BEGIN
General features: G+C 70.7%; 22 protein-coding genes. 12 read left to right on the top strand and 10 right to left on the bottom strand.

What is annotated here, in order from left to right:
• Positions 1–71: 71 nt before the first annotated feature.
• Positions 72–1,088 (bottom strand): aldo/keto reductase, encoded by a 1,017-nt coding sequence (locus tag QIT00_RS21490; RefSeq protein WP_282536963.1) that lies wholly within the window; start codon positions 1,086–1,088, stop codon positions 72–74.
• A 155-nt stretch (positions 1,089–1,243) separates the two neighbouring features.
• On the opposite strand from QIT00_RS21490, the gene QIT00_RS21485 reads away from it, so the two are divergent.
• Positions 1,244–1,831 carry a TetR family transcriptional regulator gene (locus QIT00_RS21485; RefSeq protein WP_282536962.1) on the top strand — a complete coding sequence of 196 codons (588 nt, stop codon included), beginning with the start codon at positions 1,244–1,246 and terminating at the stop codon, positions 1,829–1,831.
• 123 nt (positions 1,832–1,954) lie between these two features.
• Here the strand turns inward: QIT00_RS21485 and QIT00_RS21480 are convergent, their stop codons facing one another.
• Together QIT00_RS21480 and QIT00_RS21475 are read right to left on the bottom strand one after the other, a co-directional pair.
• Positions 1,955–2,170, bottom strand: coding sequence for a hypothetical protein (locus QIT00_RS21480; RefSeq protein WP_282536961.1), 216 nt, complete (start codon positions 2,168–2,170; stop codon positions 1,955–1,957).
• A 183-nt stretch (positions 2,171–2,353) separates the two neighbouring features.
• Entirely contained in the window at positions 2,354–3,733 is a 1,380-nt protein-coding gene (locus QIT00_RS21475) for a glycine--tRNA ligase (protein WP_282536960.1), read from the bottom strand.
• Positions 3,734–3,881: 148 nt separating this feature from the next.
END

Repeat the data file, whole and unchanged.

General features: G+C 70.7%; 22 protein-coding genes. 12 read left to right on the top strand and 10 right to left on the bottom strand.

What is annotated here, in order from left to right:
• Positions 1–71: 71 nt before the first annotated feature.
• Positions 72–1,088 (bottom strand): aldo/keto reductase, encoded by a 1,017-nt coding sequence (locus tag QIT00_RS21490; RefSeq protein WP_282536963.1) that lies wholly within the window; start codon positions 1,086–1,088, stop codon positions 72–74.
• A 155-nt stretch (positions 1,089–1,243) separates the two neighbouring features.
• On the opposite strand from QIT00_RS21490, the gene QIT00_RS21485 reads away from it, so the two are divergent.
• Positions 1,244–1,831 carry a TetR family transcriptional regulator gene (locus QIT00_RS21485; RefSeq protein WP_282536962.1) on the top strand — a complete coding sequence of 196 codons (588 nt, stop codon included), beginning with the start codon at positions 1,244–1,246 and terminating at the stop codon, positions 1,829–1,831.
• 123 nt (positions 1,832–1,954) lie between these two features.
• Here the strand turns inward: QIT00_RS21485 and QIT00_RS21480 are convergent, their stop codons facing one another.
• Together QIT00_RS21480 and QIT00_RS21475 are read right to left on the bottom strand one after the other, a co-directional pair.
• Positions 1,955–2,170, bottom strand: coding sequence for a hypothetical protein (locus QIT00_RS21480; RefSeq protein WP_282536961.1), 216 nt, complete (start codon positions 2,168–2,170; stop codon positions 1,955–1,957).
• A 183-nt stretch (positions 2,171–2,353) separates the two neighbouring features.
• Entirely contained in the window at positions 2,354–3,733 is a 1,380-nt protein-coding gene (locus QIT00_RS21475) for a glycine--tRNA ligase (protein WP_282536960.1), read from the bottom strand.
• Positions 3,734–3,881: 148 nt separating this feature from the next.